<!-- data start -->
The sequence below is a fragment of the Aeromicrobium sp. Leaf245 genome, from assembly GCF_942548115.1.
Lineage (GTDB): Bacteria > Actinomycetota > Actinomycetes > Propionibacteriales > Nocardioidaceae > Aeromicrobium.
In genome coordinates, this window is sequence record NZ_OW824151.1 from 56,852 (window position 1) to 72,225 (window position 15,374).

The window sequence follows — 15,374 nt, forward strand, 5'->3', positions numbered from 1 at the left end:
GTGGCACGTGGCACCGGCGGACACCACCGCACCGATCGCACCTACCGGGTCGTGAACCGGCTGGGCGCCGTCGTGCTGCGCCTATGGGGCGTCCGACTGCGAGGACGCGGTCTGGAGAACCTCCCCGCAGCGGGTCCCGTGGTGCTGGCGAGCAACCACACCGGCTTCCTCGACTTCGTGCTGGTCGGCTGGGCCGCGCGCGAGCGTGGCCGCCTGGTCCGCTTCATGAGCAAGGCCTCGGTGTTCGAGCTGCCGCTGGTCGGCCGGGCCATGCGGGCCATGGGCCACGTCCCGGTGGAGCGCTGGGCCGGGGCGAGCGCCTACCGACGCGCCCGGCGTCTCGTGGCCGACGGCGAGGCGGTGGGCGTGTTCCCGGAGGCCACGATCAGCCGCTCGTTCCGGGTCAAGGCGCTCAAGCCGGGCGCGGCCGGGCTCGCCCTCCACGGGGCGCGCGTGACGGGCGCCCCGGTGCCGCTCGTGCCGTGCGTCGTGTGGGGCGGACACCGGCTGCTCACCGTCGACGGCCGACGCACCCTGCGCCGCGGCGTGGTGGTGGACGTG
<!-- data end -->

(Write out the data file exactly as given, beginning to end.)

The sequence below is a fragment of the Aeromicrobium sp. Leaf245 genome, from assembly GCF_942548115.1.
Lineage (GTDB): Bacteria > Actinomycetota > Actinomycetes > Propionibacteriales > Nocardioidaceae > Aeromicrobium.
In genome coordinates, this window is sequence record NZ_OW824151.1 from 56,852 (window position 1) to 72,225 (window position 15,374).

The window sequence follows — 15,374 nt, forward strand, 5'->3', positions numbered from 1 at the left end:
GTGGCACGTGGCACCGGCGGACACCACCGCACCGATCGCACCTACCGGGTCGTGAACCGGCTGGGCGCCGTCGTGCTGCGCCTATGGGGCGTCCGACTGCGAGGACGCGGTCTGGAGAACCTCCCCGCAGCGGGTCCCGTGGTGCTGGCGAGCAACCACACCGGCTTCCTCGACTTCGTGCTGGTCGGCTGGGCCGCGCGCGAGCGTGGCCGCCTGGTCCGCTTCATGAGCAAGGCCTCGGTGTTCGAGCTGCCGCTGGTCGGCCGGGCCATGCGGGCCATGGGCCACGTCCCGGTGGAGCGCTGGGCCGGGGCGAGCGCCTACCGACGCGCCCGGCGTCTCGTGGCCGACGGCGAGGCGGTGGGCGTGTTCCCGGAGGCCACGATCAGCCGCTCGTTCCGGGTCAAGGCGCTCAAGCCGGGCGCGGCCGGGCTCGCCCTCCACGGGGCGCGCGTGACGGGCGCCCCGGTGCCGCTCGTGCCGTGCGTCGTGTGGGGCGGACACCGGCTGCTCACCGTCGACGGCCGACGCACCCTGCGCCGCGGCGTGGTGGTGGACGTG